Leonard Charles Wyon

Leonard Charles Wyon (23 November 1826 – 20 August 1891) was a British engraver of the Victorian era most notable for his work on the gold and silver coinage struck for the Golden Jubilee of Queen Victoria in 1887 and the bronze coinage of 1860 with the second (“bun”) head portrait, in use from 1860 to 1894.

The eldest son of chief engraver William Wyon and his wife, Catherine Sophia, née Keele (d. 1851), Leonard Charles Wyon was born in one of the houses in the Royal Mint in 1826, and was educated at Merchant Taylors’ School. L.C. Wyon’s father taught him art and also from his father he inherited great skill in die engraving. By the age of 16 he had already made several medals and some of his early work is displayed in the British Museum’s Numismatic collection. He first exhibited at the Royal Academy in 1843. From 1844 he studied at the Royal Academy Schools and in the same year, at the age of just 18, he became Second Engraver under his father at the Royal Mint. One of his earliest medals to be widely praised was his 1846 medal of the Irish Temperance preacher Theobald Mathew. In 1850 he was commissioned by Queen Victoria to make medallic portraits of the royal children, and in 1851 he executed the reverse of the prize-medal for The Great Exhibition. Also in 1851, at the age of 24, he succeeded his father, who had died, with the title of Modeller and Engraver. In 1854 he engraved the ‘William Wyon Laudatory Medal’, in memory of his father, for the Art Union of London. Like his father before him, he also produced dies for postage and other stamps.

In 1860 L. C. Wyon was invited to prepare designs for the new British bronze coin denominations. It was pointed out to Wyon that on no account was Britannia to be omitted from the reverse of the new coinage. The Queen herself took a personal interest in the design for the new minor coinage and gave several sittings to him for her portrait. Wyon submitted a number of designs to the Queen for her approval, one of which she adopted. This design included a bronze Penny, commonly known as the ‘Bun’ Penny on account of Victoria’s hair style.

Intending to give a bold relief to the designs on the new bronze coins, Wyon engraved the original dies so deeply that they were liable to fracture after relatively few pieces had been struck from them. He therefore had to start again and, after he had produced dies of less bold relief, mass-production of the bronze coinage began.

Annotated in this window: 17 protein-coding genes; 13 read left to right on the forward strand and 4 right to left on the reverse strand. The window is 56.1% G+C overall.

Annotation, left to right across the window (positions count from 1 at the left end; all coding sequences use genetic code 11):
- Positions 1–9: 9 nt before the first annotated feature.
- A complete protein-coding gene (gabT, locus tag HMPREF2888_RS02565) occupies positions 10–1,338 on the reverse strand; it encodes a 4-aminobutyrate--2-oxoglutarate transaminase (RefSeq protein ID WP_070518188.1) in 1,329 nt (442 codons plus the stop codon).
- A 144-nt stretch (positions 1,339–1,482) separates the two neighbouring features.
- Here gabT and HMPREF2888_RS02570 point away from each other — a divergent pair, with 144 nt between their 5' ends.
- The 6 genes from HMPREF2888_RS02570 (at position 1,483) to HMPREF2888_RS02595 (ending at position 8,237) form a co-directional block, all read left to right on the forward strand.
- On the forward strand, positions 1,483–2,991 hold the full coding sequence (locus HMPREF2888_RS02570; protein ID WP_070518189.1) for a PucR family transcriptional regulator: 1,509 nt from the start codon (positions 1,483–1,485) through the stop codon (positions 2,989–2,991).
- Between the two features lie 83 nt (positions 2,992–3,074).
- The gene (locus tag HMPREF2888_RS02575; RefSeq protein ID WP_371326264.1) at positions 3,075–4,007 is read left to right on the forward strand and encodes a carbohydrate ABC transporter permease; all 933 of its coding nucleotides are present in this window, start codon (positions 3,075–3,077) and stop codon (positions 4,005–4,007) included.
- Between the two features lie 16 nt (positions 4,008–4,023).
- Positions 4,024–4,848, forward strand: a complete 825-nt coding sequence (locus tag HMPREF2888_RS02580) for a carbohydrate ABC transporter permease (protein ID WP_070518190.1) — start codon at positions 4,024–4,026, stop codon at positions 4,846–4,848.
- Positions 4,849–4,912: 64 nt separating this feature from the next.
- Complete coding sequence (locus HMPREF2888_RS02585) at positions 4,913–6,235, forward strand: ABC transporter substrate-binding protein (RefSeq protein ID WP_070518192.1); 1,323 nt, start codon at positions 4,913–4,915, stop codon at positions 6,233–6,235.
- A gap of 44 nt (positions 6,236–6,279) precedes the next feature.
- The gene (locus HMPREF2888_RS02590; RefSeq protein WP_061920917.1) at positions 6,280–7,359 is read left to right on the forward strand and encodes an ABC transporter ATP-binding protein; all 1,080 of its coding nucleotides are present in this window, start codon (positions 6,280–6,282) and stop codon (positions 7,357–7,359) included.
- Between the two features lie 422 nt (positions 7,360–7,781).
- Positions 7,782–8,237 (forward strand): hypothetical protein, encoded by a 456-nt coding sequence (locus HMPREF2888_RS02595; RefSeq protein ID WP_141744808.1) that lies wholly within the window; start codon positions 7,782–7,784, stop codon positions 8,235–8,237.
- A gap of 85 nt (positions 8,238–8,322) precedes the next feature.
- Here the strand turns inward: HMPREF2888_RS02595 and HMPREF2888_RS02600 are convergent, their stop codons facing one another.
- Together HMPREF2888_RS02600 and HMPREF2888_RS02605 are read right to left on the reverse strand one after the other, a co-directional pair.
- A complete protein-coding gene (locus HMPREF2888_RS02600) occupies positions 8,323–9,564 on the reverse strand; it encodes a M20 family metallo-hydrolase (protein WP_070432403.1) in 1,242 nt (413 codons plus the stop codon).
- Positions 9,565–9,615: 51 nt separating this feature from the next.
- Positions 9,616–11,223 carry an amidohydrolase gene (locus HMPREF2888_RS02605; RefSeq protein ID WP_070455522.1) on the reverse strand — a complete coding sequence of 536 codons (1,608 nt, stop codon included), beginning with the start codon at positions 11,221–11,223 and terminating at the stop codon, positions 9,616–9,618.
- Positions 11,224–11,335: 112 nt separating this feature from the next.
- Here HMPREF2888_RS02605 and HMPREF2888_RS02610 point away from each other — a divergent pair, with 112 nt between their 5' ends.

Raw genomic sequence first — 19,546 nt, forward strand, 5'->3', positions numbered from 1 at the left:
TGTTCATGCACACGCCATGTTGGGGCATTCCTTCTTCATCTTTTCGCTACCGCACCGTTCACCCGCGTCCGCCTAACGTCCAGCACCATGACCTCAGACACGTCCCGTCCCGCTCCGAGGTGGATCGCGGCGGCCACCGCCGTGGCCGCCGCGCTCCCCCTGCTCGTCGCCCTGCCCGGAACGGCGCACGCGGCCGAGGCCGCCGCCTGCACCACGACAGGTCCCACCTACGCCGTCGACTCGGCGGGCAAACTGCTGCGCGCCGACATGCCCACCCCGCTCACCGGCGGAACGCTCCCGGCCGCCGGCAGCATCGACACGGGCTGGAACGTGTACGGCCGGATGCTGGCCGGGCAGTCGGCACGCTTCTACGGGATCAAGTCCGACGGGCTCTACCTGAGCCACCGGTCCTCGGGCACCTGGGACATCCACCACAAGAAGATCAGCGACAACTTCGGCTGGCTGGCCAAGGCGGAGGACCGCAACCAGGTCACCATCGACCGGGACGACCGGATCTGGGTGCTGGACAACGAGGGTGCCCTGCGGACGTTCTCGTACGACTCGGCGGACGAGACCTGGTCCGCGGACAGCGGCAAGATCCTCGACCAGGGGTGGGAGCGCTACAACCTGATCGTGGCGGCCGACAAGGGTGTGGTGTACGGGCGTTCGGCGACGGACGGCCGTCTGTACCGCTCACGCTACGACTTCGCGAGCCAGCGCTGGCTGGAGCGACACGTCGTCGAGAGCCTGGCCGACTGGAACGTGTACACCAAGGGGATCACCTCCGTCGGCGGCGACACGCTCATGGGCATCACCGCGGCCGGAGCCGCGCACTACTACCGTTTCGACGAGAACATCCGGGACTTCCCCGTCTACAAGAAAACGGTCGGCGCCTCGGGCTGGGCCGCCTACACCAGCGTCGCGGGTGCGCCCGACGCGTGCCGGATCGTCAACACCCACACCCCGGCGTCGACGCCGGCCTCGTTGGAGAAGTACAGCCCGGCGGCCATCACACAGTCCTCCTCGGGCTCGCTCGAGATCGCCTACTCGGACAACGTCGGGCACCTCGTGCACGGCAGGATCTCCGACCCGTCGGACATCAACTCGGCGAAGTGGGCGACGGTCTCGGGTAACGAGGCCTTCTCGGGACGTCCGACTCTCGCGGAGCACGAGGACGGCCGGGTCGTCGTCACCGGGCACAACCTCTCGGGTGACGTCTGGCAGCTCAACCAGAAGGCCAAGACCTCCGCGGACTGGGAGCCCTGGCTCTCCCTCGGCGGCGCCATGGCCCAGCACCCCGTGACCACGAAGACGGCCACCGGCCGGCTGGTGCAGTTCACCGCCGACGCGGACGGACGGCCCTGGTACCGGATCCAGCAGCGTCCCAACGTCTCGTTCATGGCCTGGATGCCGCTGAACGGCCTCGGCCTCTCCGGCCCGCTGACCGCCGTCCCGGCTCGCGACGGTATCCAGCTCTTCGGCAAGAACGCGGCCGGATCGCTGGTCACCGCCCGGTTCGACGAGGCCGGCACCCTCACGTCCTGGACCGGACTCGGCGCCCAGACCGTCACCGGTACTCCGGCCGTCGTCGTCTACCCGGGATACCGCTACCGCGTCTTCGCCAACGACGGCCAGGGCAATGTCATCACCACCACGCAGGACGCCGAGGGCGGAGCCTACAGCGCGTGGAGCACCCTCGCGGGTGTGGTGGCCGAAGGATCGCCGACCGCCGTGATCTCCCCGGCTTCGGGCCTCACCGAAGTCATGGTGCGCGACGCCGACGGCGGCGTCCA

L. C. Wyon also engraved the dies for the gold and silver Jubilee coinage struck for the Golden Jubilee of Queen Victoria in 1887. This coinage, the designs for which were prepared from life by Sir Joseph Boehm, RA, produced a storm of disapproval, directed particularly against Boehm’s portrait of the Queen.

Wyon, like his father William before him, prepared many dies for coinage use in various parts of the British Empire, including those for Australia, British East Africa, British Guiana, the West Indies, British Honduras, British India; the British India Native States of Alwar, Bikanir, Dwas and Dgar; Canada, Ceylon, Cyprus, Hong Kong, Jamaica, Jersey, Malta, Mauritius, New Brunswick, Newfoundland, Nova Scotia, Prince Edward Island and the Straits Settlements. His official medals included the South Africa Medal (1853), the Arctic and Baltic Medals, the Indian Mutiny Medal, and the South Africa Medal (1879). Among his portrait medals are those of William Wordsworth (1848), Robert Stephenson (1850), Joseph Paxton (1854), Richard Sainthill (1855), Henry Hallam (1859), and William Ewart Gladstone (1879).

On 22 June 1852 Wyon married Mary Birks (1831–1902) and the couple lived in London, first in Maida Vale and from 1856 in St John’s Wood. None of their numerous offspring took up their father’s profession.

At the age of 64, Leonard Charles Wyon died of Bright’s disease and apoplexy at his home, 54 Hamilton Terrace, St John’s Wood, London, on 20 August 1891 and was buried at Paddington Old Cemetery.

Source: Wikipedia